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Republicans slam Obama on Syria after defeat of UN resolution

Republican lawmakers renewed their criticism of President Obama's handling of the crisis in Syria after a U.S.-backed sanctions resolution failed again at the United Nations.

Thursday's vote was the third time that Russia and China had vetoed sanctions against President Bashar Assad's government since a revolt against his regime erupted 17 months ago. Senate hawks have been pushing the Obama administration to arm the rebels or take other unilateral measures to stop the bloodshed and replace Assad.

“And the President watches the massacre continue...,” Sen. John McCainJohn Sidney McCainMcConnell: 'Whoever gets to 60 wins' on immigration Meghan McCain: Melania is 'my favorite Trump, by far' Kelly says Trump not likely to extend DACA deadline MORE (R-Ariz.), the top Republican on the Senate Armed Forces Committee, said in a tweet.

Sen. Rob PortmanRobert (Rob) Jones PortmanGOP leader: Congress may settle for pared-down immigration deal Senate Republicans call on Trump to preserve NAFTA Key senator floats new compromise for immigration talks MORE (R-Ohio), who is viewed as a contender to be Mitt Romney's running mate, also expressed his disapproval.

“UN Security Council vote on Syria shows that the need for US leadership is more urgent than ever,” he wrote in a tweet. “Now is not the time to lead from behind.”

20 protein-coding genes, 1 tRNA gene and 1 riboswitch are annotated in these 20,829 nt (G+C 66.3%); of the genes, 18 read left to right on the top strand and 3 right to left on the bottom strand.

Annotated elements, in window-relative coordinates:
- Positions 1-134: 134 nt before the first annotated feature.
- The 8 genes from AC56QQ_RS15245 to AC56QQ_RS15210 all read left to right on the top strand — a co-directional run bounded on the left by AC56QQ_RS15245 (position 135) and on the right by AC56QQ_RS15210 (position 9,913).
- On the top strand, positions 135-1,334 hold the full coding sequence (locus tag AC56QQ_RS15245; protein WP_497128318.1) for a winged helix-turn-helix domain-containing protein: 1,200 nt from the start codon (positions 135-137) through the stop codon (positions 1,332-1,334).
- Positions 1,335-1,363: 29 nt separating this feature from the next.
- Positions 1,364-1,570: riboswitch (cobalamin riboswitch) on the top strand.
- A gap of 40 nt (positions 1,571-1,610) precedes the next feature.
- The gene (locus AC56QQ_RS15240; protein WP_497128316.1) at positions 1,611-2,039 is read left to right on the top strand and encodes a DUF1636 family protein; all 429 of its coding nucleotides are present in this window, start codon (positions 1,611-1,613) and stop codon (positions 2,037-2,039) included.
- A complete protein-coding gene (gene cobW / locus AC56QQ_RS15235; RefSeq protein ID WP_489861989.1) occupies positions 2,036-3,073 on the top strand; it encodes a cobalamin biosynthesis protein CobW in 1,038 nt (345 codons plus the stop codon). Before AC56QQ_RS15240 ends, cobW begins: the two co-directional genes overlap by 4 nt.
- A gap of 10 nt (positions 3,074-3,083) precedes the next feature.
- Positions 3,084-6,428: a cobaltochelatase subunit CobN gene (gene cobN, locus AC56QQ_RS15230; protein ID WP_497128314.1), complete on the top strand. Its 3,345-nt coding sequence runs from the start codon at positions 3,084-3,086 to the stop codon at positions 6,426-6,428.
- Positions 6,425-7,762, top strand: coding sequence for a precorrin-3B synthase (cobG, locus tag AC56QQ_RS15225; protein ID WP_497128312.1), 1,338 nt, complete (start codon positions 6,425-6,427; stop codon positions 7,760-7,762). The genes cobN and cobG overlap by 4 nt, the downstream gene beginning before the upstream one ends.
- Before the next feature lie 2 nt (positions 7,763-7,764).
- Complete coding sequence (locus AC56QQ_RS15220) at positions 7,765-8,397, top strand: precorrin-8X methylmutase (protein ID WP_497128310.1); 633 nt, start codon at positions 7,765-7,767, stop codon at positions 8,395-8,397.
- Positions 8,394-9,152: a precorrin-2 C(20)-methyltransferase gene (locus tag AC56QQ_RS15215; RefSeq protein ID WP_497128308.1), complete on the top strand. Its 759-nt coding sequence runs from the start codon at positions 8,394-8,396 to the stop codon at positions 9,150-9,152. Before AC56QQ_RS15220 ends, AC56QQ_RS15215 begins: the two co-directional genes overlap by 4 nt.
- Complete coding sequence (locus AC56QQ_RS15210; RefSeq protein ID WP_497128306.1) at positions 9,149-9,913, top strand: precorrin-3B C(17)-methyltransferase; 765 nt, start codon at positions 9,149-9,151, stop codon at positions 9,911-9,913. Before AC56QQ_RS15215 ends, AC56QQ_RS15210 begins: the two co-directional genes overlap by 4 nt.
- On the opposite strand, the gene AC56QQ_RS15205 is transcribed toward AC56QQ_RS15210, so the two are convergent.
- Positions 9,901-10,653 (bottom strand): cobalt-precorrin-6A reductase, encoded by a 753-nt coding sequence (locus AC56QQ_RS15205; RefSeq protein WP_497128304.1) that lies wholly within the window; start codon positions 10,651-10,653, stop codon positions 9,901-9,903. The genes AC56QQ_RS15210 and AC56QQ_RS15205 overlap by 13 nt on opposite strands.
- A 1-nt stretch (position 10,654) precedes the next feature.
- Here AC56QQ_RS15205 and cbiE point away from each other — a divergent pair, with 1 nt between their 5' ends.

Sen. Lindsey GrahamLindsey Olin GrahamMcConnell: 'Whoever gets to 60 wins' on immigration Overnight Tech: Uber exec says 'no justification' for covering up hack | Apple considers battery rebates | Regulators talk bitcoin | SpaceX launches world's most powerful rocket Overnight Cybersecurity: Tillerson proposes new cyber bureau at State | Senate bill would clarify cross-border data rules | Uber exec says 'no justification' for covering up breach MORE (R-S.C.) urged the Obama administration to take a strong public stand to send a message to U.S. foes such as Iran.

"I don't think we're doing enough. We don't need to be covert," Graham said on Fox News. "The last thing in the world America needs to do is hide from leadership ... I want to be overt. I want my country, our country, to stand against the torture and the murder and the slaughter."

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The defeated resolution would have reauthorized the U.N. observer mission to Syria but threatened sanctions against Assad's government if the bloodshed continued. Russia's ambassador to the U.N., Vitaly Churkin, accused the United States and its European allies of trying to "fan the flames of confrontation in the Security Council," Russia Today reports.

"The draft resolution which was voted on was biased,” Churkin reportedly said. “The threat of sanctions was leveled exclusively at the government of Syria, and does not reflect the realities in the country today. It's especially ambiguous in light of what happened with the grave terrorist attack that took place in Damascus [on Wednesday].”

Churkin added that a separate resolution renewing the observer mission without the threat of sanctions would not be brought up, leaving the mission in doubt after it expires Friday.

The U.S. ambassador to the U.N., Susan Rice, took to Twitter to say the latest veto was “even more dangerous and deplorable” than the previous two. And she reiterated that the United States “has not / will not pin its policy on unarmed observer mission deployed in midst of violence that can't count on minimal [Security Council] support."